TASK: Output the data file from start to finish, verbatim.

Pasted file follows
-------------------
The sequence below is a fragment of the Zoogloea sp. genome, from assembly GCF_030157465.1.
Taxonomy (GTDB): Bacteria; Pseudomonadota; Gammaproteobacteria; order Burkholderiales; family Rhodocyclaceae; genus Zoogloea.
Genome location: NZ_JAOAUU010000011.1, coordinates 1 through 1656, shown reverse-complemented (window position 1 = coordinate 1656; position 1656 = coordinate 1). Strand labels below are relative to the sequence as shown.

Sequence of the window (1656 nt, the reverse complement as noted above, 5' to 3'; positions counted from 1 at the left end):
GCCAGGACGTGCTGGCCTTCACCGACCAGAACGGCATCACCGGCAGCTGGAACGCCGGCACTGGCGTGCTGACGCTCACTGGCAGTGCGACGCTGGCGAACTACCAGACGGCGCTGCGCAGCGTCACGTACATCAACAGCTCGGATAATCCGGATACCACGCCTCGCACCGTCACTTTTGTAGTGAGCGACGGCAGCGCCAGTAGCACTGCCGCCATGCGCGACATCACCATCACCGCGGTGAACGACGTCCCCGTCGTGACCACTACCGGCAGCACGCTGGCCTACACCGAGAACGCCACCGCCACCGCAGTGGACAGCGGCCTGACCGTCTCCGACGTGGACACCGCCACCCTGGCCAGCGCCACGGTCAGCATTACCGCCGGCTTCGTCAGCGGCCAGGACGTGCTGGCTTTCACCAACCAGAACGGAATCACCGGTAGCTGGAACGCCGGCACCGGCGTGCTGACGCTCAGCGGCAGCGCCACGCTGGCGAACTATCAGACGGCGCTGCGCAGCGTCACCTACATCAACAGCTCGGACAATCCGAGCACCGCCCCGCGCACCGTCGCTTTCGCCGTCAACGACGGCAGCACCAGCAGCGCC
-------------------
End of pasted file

The sequence below is a fragment of the Zoogloea sp. genome, from assembly GCF_030157465.1.
Taxonomy (GTDB): Bacteria; Pseudomonadota; Gammaproteobacteria; order Burkholderiales; family Rhodocyclaceae; genus Zoogloea.
Genome location: NZ_JAOAUU010000011.1, coordinates 1 through 1656, shown reverse-complemented (window position 1 = coordinate 1656; position 1656 = coordinate 1). Strand labels below are relative to the sequence as shown.

Sequence of the window (1656 nt, the reverse complement as noted above, 5' to 3'; positions counted from 1 at the left end):
GCCAGGACGTGCTGGCCTTCACCGACCAGAACGGCATCACCGGCAGCTGGAACGCCGGCACTGGCGTGCTGACGCTCACTGGCAGTGCGACGCTGGCGAACTACCAGACGGCGCTGCGCAGCGTCACGTACATCAACAGCTCGGATAATCCGGATACCACGCCTCGCACCGTCACTTTTGTAGTGAGCGACGGCAGCGCCAGTAGCACTGCCGCCATGCGCGACATCACCATCACCGCGGTGAACGACGTCCCCGTCGTGACCACTACCGGCAGCACGCTGGCCTACACCGAGAACGCCACCGCCACCGCAGTGGACAGCGGCCTGACCGTCTCCGACGTGGACACCGCCACCCTGGCCAGCGCCACGGTCAGCATTACCGCCGGCTTCGTCAGCGGCCAGGACGTGCTGGCTTTCACCAACCAGAACGGAATCACCGGTAGCTGGAACGCCGGCACCGGCGTGCTGACGCTCAGCGGCAGCGCCACGCTGGCGAACTATCAGACGGCGCTGCGCAGCGTCACCTACATCAACAGCTCGGACAATCCGAGCACCGCCCCGCGCACCGTCGCTTTCGCCGTCAACGACGGCAGCACCAGCAGCGCC